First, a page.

Hadley asks state to probe shopping cart structure along bank of Connecticut River

Shopping carts line a section of the Connecticut River bank in Hadley on the afternoon of May 21.

Shopping carts line a section of the Connecticut River bank in Hadley on the afternoon of May 21. STAFF PHOTO/DAN LITTLE

Shopping carts line a section of the Connecticut River bank behind a Honey Pot Road home in Hadley on Tuesday afternoon. The town’s conservation agent has asked the state to determine the legality of the structure.

Shopping carts line a section of the Connecticut River bank behind a Honey Pot Road home in Hadley on Tuesday afternoon. The town’s conservation agent has asked the state to determine the legality of the structure. STAFF PHOTO/DAN LITTLE

STAFF PHOTO/DAN LITTLE

STAFF PHOTO/DAN LITTLE

Shopping carts line a section of the Connecticut River bank behind a Honey Pot Road home in Hadley on May 28. The structure mimics so-called gabion baskets used by public works crews to stabilize slopes.

Shopping carts line a section of the Connecticut River bank behind a Honey Pot Road home in Hadley on May 28. The structure mimics so-called gabion baskets used by public works crews to stabilize slopes. STAFF PHOTO/DAN LITTLE

Shopping carts line a section of the Connecticut River bank behind a Honey Pot Road home in Hadley on Tuesday afternoon. The town’s conservation agent has asked the state to determine the legality of the structure. 

Shopping carts line a section of the Connecticut River bank behind a Honey Pot Road home in Hadley on Tuesday afternoon. The town’s conservation agent has asked the state to determine the legality of the structure.  STAFF PHOTO/DAN LITTLE

By SCOTT MERZBACH

Staff Writer

Published: 06-06-2024 7:24 PM

HADLEY — The Massachusetts Department of Environmental Protection is investigating the legality of a makeshift riverbank and retaining wall using dozens of carefully arranged shopping carts alongside the Connecticut River behind a home on Honey Pot Road.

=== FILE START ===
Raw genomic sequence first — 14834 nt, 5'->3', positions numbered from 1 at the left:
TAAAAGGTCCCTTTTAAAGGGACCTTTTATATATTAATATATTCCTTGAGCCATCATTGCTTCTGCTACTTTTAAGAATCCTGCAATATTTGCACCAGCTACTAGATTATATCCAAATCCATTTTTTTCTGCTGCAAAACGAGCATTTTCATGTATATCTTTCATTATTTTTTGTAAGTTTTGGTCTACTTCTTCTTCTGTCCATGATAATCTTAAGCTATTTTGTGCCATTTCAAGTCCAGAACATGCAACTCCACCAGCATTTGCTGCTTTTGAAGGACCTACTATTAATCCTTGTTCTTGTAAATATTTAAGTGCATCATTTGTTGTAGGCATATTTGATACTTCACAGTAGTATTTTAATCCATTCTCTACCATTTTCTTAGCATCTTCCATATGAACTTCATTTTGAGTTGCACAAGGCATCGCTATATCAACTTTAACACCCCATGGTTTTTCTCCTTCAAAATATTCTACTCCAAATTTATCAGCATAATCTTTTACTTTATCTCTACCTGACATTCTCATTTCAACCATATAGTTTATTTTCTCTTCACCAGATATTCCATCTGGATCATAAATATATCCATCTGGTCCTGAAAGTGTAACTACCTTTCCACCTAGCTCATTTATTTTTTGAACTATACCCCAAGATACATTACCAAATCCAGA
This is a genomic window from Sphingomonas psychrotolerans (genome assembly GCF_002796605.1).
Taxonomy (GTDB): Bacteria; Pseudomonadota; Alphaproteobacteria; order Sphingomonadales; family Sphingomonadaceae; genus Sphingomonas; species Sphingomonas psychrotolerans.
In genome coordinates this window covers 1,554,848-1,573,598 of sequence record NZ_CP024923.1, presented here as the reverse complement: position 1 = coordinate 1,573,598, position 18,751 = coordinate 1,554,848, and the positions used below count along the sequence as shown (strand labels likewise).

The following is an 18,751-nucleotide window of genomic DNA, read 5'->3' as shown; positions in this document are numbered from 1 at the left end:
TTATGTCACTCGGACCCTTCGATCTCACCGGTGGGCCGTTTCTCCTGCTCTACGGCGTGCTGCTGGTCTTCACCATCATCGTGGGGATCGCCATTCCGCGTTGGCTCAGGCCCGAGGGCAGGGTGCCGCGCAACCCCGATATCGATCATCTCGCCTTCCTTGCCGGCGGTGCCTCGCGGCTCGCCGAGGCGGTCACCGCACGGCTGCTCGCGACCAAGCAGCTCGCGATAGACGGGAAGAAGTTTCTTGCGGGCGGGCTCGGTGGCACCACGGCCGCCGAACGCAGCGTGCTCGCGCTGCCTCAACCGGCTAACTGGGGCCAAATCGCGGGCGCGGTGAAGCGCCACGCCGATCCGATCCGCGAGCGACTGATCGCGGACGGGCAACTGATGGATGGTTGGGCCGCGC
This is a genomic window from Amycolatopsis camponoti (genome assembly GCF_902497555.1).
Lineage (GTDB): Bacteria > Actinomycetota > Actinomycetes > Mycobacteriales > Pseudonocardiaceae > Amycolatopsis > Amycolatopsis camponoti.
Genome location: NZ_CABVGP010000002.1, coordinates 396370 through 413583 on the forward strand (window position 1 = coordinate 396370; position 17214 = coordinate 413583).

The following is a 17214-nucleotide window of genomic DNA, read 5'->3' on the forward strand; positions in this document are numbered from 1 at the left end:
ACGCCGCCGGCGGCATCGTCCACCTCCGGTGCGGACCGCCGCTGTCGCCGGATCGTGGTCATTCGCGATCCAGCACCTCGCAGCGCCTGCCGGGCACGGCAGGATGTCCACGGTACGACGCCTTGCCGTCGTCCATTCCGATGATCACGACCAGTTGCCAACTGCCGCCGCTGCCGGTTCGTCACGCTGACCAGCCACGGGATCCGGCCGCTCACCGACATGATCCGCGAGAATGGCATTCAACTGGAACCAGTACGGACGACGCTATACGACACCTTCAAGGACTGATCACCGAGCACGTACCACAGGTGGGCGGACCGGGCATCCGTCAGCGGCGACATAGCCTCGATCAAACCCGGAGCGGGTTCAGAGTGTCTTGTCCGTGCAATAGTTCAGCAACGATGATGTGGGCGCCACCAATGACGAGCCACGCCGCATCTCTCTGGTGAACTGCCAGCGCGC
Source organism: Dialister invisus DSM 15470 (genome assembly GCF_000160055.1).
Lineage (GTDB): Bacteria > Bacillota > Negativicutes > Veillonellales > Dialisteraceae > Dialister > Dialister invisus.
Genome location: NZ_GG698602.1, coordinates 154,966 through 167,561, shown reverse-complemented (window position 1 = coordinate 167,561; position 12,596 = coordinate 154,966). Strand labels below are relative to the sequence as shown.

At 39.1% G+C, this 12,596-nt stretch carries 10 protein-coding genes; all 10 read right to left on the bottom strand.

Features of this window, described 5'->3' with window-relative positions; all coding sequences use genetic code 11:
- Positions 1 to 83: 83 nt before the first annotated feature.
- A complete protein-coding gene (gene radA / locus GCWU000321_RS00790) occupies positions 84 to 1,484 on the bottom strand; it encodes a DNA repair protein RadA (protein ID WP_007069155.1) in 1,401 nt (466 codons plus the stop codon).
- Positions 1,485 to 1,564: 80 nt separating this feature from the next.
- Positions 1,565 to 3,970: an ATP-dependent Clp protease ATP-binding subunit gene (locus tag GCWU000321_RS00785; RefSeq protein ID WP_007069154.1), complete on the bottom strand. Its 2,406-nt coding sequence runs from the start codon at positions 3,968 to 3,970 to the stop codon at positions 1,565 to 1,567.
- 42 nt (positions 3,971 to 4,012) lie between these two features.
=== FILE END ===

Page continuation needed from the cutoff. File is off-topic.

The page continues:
Visible from the river, as well as the Coolidge Bridge, the Norwottuck Rail Trail crossing and public areas on the Northampton side, the shopping carts appear to have been exposed after dirt that filled and covered them was washed away. A short time later, the carts were refilled with dirt.

There is uncertainty about the legality of the makeshift gabion baskets, the steel wire mesh containers that public works crews fill with stones and use to stabilize roadside slopes and embankments, but the matter was referred to the Conservation Commission.

Kayla Loubriel, the town’s conservation agent, then sent the information to the state DEP. She said the state is investigating.

The Conservation Commission chair, Gary Pelissier, said Wednesday that the board was notified about the carts and confirmed that information regarding it was sent to the state. It was never an item on the commission’s agenda, he said.

The DEP did not provide further details.

“MassDEP cannot comment on any issues that may be investigatory or enforcement sensitive,” Sean Gonsalves, acting deputy regional director for the Bureau of Administrative Services, for the MassDEP’s western regional office in Springfield, wrote in an email.

Concern about use of the riverfront in Hadley has been growing in recent years, with the Conservation Commission getting involved in the issuing of permits for campers that are parked along the river during the summer.The use of shopping carts as gabion baskets is featured in a how-to video on YouTube.

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